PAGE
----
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The limited capacity of Talkatora stadium, 2700, ensured there was never going to be a problem to fill it to the rafters, but still the consistent full house pleasantly surprised the boxers.
The pugilists conceded that the constant cheering and chanting by the home crowd kept their spirits high even in difficult bouts and played an important role in making history. But the Indians were not the only ones scripting a new chapter at the Games.
Sri Lanka got their first boxing Gold medallist in 72 years when 31-year-old Manju Wanniarachchi finished on top in the Bantamweight (56kg) category. Wanniarachchi also became the first boxing medallist for Sri Lanka in 60 years and his triumph had an Indian connection to it as he had made several training trips to the National Institute of Sports in Patiala during his long career. Barney Henricus was the last Sri Lankan to win a Commonwealth Games Boxing gold – at the British Empire Games in Sydney in 1938. The Island nation's previous Games boxing medals were two Silvers and a Bronze in Auckland in 1950.
Northern Ireland, which had not won a Commonwealth Games boxing Gold for16 years, also collected three this time to tie with India and record their best result in the sport since hauling in a pair of Gold and Silver medals at the 1994 Games in Victoria, Canada. The Northern Irish finished on top of the table in the ring sport by virtue of winning two Silver medals while India had four Bronze medals to their credit. European champion and Olympic Bronze-medallist Paddy Barnes (49kg), Patrick Gallagher (69kg) and Eamonn O'Kane (75kg) were the golden boys for the tiny nation.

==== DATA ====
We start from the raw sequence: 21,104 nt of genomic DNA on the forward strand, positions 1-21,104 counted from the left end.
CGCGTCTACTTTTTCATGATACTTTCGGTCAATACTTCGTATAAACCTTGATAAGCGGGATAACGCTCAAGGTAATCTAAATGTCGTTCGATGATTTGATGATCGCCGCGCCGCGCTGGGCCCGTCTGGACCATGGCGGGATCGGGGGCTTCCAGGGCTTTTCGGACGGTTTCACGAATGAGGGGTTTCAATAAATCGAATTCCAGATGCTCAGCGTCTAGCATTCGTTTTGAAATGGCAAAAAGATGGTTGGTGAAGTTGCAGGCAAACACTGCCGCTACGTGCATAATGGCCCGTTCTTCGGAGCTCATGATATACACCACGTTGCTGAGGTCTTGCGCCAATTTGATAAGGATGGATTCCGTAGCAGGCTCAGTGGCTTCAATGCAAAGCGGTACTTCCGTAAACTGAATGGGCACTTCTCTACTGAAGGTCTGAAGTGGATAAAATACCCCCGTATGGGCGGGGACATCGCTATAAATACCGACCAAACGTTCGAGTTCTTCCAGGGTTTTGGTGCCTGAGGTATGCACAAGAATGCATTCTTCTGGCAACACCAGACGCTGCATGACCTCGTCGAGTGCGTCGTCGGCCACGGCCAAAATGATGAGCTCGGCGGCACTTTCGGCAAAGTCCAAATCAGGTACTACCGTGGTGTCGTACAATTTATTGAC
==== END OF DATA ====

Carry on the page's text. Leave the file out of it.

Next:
Traditional powerhouse England went back a disappointed team despite collecting their 50th boxing gold medal at the Games. Only two out of their five fighters on view in yesterday's finals secured gold medals, a sharp fall from their haul of five gold and a silver four years ago.
Australia fared even worse, with none of their 10 boxers being able to progress past the quarterfinals.
For India, Paramjeet Samota rounded off India’s best-ever boxing campaign at the Commonwealth Games, as he outpointed Trinidad and Tobago’s Tariq Abdul Haqq 5-1 in the final bout of the Super Heavyweight (91kg) category at Talkatora Indoor Stadium on Wednesday.
Samota, a Bronze medallist at the Asian Championships in Zhuhai, China in 2009, led the fight from start to finish.
With the crowd carrying him though in the final moments of the bout, Samota gave India an all-win record on the final day of the competition. He was 3-0 up in the first round and made it 5-0 by the end of second, finishing with a 5-1 decision.
India ended the competition with three Gold and four Bronze medals. Paramjeet Samota on his win says, “I was tense before the bout. One must have the heart to fight… that was what happened." He says the crowd encouraged him to win the Gold. “Every time I had a good punch, the crowd roared, giving me more encouragement. Most of the credit must go to the crowd.”
Tariq Abdul Haqq on his Silver says, “A Silver is a great achievement, but I wanted to be the first boxer to carry back Gold for my country.” About his preparation for the Games, “I recently had surgery on my nose, so I had not been training much. I have only been training with my father. I did not go to any expensive camps, so I am very proud of what I have achieved.” About the scoring, he was a bit bothered about it. “I was baffled really. I was very surprised that I scored only one point.” - Inputs from GNS and PTI